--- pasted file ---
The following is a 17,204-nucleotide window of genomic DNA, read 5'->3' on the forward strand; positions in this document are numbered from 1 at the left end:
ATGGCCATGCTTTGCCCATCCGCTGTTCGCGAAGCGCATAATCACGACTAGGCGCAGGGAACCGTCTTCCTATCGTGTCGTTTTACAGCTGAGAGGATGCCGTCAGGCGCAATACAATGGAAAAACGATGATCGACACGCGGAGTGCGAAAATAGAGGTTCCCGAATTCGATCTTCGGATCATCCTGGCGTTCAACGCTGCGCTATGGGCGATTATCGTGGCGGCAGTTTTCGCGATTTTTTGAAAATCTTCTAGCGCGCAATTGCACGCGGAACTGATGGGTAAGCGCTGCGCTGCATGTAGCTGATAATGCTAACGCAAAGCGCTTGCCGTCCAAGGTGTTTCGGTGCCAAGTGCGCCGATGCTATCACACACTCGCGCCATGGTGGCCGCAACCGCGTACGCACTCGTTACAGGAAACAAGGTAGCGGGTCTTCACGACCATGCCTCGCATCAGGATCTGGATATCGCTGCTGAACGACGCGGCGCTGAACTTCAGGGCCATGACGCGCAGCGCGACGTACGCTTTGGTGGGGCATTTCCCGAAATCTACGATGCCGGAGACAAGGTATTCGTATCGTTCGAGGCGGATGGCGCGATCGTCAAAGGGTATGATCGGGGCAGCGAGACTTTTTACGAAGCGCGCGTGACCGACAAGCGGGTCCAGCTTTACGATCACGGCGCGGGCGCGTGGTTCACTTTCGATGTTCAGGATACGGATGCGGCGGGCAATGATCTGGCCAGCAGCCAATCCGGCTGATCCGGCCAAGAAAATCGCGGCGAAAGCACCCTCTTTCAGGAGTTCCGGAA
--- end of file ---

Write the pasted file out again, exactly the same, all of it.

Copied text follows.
The following is a 17,204-nucleotide window of genomic DNA, read 5'->3' on the forward strand; positions in this document are numbered from 1 at the left end:
ATGGCCATGCTTTGCCCATCCGCTGTTCGCGAAGCGCATAATCACGACTAGGCGCAGGGAACCGTCTTCCTATCGTGTCGTTTTACAGCTGAGAGGATGCCGTCAGGCGCAATACAATGGAAAAACGATGATCGACACGCGGAGTGCGAAAATAGAGGTTCCCGAATTCGATCTTCGGATCATCCTGGCGTTCAACGCTGCGCTATGGGCGATTATCGTGGCGGCAGTTTTCGCGATTTTTTGAAAATCTTCTAGCGCGCAATTGCACGCGGAACTGATGGGTAAGCGCTGCGCTGCATGTAGCTGATAATGCTAACGCAAAGCGCTTGCCGTCCAAGGTGTTTCGGTGCCAAGTGCGCCGATGCTATCACACACTCGCGCCATGGTGGCCGCAACCGCGTACGCACTCGTTACAGGAAACAAGGTAGCGGGTCTTCACGACCATGCCTCGCATCAGGATCTGGATATCGCTGCTGAACGACGCGGCGCTGAACTTCAGGGCCATGACGCGCAGCGCGACGTACGCTTTGGTGGGGCATTTCCCGAAATCTACGATGCCGGAGACAAGGTATTCGTATCGTTCGAGGCGGATGGCGCGATCGTCAAAGGGTATGATCGGGGCAGCGAGACTTTTTACGAAGCGCGCGTGACCGACAAGCGGGTCCAGCTTTACGATCACGGCGCGGGCGCGTGGTTCACTTTCGATGTTCAGGATACGGATGCGGCGGGCAATGATCTGGCCAGCAGCCAATCCGGCTGATCCGGCCAAGAAAATCGCGGCGAAAGCACCCTCTTTCAGGAGTTCCGGAA